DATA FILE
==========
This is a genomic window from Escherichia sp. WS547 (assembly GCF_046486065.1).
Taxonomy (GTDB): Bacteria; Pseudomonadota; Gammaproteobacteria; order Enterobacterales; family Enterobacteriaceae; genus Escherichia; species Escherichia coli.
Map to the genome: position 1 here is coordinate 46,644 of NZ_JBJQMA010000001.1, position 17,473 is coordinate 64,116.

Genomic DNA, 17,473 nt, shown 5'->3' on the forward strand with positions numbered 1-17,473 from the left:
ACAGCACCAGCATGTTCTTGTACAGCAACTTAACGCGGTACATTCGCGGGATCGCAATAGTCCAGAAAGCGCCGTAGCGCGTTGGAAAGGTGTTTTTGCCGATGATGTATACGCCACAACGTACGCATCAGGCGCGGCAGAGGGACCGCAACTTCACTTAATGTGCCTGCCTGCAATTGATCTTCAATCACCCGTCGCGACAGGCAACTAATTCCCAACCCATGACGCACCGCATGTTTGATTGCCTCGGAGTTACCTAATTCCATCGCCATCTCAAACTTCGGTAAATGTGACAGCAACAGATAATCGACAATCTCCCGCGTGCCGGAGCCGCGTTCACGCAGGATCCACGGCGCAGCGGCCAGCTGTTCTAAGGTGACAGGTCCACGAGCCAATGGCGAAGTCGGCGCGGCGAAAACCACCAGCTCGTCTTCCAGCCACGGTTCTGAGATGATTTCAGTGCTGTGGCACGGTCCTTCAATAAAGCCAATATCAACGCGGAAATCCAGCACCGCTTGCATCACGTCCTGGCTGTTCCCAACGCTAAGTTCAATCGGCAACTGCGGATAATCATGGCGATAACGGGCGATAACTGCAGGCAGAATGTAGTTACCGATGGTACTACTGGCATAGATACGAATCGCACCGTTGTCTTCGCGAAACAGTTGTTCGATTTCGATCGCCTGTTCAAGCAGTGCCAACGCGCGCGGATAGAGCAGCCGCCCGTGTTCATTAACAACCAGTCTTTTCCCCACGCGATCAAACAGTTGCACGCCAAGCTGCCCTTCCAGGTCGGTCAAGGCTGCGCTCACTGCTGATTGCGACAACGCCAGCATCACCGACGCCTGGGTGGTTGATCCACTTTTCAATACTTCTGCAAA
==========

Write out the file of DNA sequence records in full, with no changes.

This is a genomic window from Escherichia sp. WS547 (assembly GCF_046486065.1).
Taxonomy (GTDB): Bacteria; Pseudomonadota; Gammaproteobacteria; order Enterobacterales; family Enterobacteriaceae; genus Escherichia; species Escherichia coli.
Map to the genome: position 1 here is coordinate 46,644 of NZ_JBJQMA010000001.1, position 17,473 is coordinate 64,116.

Genomic DNA, 17,473 nt, shown 5'->3' on the forward strand with positions numbered 1-17,473 from the left:
ACAGCACCAGCATGTTCTTGTACAGCAACTTAACGCGGTACATTCGCGGGATCGCAATAGTCCAGAAAGCGCCGTAGCGCGTTGGAAAGGTGTTTTTGCCGATGATGTATACGCCACAACGTACGCATCAGGCGCGGCAGAGGGACCGCAACTTCACTTAATGTGCCTGCCTGCAATTGATCTTCAATCACCCGTCGCGACAGGCAACTAATTCCCAACCCATGACGCACCGCATGTTTGATTGCCTCGGAGTTACCTAATTCCATCGCCATCTCAAACTTCGGTAAATGTGACAGCAACAGATAATCGACAATCTCCCGCGTGCCGGAGCCGCGTTCACGCAGGATCCACGGCGCAGCGGCCAGCTGTTCTAAGGTGACAGGTCCACGAGCCAATGGCGAAGTCGGCGCGGCGAAAACCACCAGCTCGTCTTCCAGCCACGGTTCTGAGATGATTTCAGTGCTGTGGCACGGTCCTTCAATAAAGCCAATATCAACGCGGAAATCCAGCACCGCTTGCATCACGTCCTGGCTGTTCCCAACGCTAAGTTCAATCGGCAACTGCGGATAATCATGGCGATAACGGGCGATAACTGCAGGCAGAATGTAGTTACCGATGGTACTACTGGCATAGATACGAATCGCACCGTTGTCTTCGCGAAACAGTTGTTCGATTTCGATCGCCTGTTCAAGCAGTGCCAACGCGCGCGGATAGAGCAGCCGCCCGTGTTCATTAACAACCAGTCTTTTCCCCACGCGATCAAACAGTTGCACGCCAAGCTGCCCTTCCAGGTCGGTCAAGGCTGCGCTCACTGCTGATTGCGACAACGCCAGCATCACCGACGCCTGGGTGGTTGATCCACTTTTCAATACTTCTGCAAA